“The place has always had to be outward looking.” The news from outside came back with people who were working away “and because of that, it was much more real, more personal.” There seemed to be a huge gap between this and the knowledge being imparted at the school.

Crucial was the importance of the family in local communities and also of institutions that came to the Islands in the 19th Century – the State schools and the Church as we understand it today. Looking back he looks at the “the school…it’s strangeness, it being so very different from the life of the community and the lives of children growing up.” This was an institution that paid no heed to the community in which it was situated and which was dominated by a few textbooks from faraway publishers.

Finlay said you would expect that schools would build on the experience of their pupils, enrich their existing knowledge, but instead they created an alternative reality and their strong mechanism was compulsion. This was very different from the community outside where Finlay says he cannot recall any physical punishment being used in his family and or in the wider community.

There was so much communal work involving both the parents that children were largely left to their own devices, but he recalls you were known to so many, your family was known to so many people and that gave a huge sense of belonging, of rootedness, and this created a social control because each family was known so widely in the community.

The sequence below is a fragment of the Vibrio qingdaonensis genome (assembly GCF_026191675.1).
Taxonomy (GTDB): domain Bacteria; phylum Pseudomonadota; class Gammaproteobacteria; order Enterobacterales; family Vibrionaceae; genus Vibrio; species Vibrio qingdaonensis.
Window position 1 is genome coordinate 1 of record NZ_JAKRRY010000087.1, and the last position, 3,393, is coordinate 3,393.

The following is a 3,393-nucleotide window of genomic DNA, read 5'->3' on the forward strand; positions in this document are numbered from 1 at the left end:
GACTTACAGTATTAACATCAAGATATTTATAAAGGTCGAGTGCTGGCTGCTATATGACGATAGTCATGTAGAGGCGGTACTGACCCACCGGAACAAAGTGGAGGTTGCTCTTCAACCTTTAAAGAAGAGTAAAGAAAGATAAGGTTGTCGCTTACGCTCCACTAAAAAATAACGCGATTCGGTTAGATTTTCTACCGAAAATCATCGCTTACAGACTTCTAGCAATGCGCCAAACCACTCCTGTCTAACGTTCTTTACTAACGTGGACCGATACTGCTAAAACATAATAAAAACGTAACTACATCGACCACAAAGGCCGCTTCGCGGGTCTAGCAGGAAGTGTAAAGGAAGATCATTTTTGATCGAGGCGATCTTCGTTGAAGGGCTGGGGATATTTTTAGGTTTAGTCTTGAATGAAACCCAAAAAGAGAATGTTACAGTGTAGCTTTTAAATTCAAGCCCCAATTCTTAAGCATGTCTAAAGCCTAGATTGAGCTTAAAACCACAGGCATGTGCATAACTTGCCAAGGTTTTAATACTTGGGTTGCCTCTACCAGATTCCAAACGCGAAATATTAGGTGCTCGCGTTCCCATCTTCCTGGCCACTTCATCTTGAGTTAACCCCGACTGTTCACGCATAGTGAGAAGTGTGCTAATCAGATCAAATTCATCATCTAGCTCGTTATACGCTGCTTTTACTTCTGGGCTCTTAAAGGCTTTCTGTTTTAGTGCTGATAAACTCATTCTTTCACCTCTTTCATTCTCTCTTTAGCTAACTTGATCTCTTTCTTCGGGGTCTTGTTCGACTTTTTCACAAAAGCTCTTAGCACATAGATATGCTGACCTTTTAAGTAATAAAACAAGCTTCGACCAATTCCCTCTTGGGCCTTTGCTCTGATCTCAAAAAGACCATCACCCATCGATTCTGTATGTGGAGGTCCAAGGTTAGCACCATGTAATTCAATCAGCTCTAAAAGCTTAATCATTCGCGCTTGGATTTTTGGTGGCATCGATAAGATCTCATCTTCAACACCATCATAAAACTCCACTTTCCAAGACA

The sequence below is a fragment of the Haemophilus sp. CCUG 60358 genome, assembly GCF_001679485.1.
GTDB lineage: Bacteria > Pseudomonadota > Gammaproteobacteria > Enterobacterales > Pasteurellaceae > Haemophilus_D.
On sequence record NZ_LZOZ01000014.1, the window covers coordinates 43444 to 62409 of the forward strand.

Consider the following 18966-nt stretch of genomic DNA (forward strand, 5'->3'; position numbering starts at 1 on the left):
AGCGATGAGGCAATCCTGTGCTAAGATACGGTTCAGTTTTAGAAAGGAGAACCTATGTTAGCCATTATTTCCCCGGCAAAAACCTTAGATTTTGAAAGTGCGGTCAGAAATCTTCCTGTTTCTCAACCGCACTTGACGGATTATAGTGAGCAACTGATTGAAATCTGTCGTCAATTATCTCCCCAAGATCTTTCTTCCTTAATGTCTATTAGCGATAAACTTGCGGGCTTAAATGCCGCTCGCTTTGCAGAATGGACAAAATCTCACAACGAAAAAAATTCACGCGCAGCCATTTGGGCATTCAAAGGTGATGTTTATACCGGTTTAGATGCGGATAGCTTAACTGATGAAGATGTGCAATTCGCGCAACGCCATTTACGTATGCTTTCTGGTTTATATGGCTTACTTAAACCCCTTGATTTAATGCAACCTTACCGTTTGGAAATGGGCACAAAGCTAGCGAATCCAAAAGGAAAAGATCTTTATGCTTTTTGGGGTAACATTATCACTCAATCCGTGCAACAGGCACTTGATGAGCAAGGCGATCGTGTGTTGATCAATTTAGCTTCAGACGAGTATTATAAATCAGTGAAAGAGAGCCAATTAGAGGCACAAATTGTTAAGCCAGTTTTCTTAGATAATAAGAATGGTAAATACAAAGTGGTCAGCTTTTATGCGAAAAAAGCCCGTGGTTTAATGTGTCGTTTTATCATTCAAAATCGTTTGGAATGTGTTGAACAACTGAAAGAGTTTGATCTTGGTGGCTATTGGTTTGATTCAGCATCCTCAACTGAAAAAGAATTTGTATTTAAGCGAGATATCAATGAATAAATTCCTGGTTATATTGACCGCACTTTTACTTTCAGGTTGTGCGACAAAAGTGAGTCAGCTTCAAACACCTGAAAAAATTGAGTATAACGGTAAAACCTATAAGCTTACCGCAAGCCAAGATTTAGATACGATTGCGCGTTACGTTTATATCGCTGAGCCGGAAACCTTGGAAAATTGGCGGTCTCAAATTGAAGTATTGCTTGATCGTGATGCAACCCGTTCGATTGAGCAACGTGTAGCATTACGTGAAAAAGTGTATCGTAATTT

Looking back at Saturdays when he was “a growing boy”, Finlay recalls the days would have involved some work, maybe tending the cow or cows; bringing water from the well; if the family was going to the peats, he might go with them to help; and inshore fishing was very prevalent, too. So a young boy led a very busy life, and if you contrast that with being ‘tied down in school”, the contrasting experiences were very remarkable.   “It’s amazing how children got used to it and took it for granted, that that’s what your life was.”   And then there was the language difference. “There was no English spoken outside the school gates at all.” Inside the school, there were “never-ending English exercises to try to instil in the children an ability to be able to read, write and understand English.” But because quiet was maintained in the school, “you weren’t really experiencing spoken English.” There was also no drama, no movement, no dance, nothing to give a sense of body concept…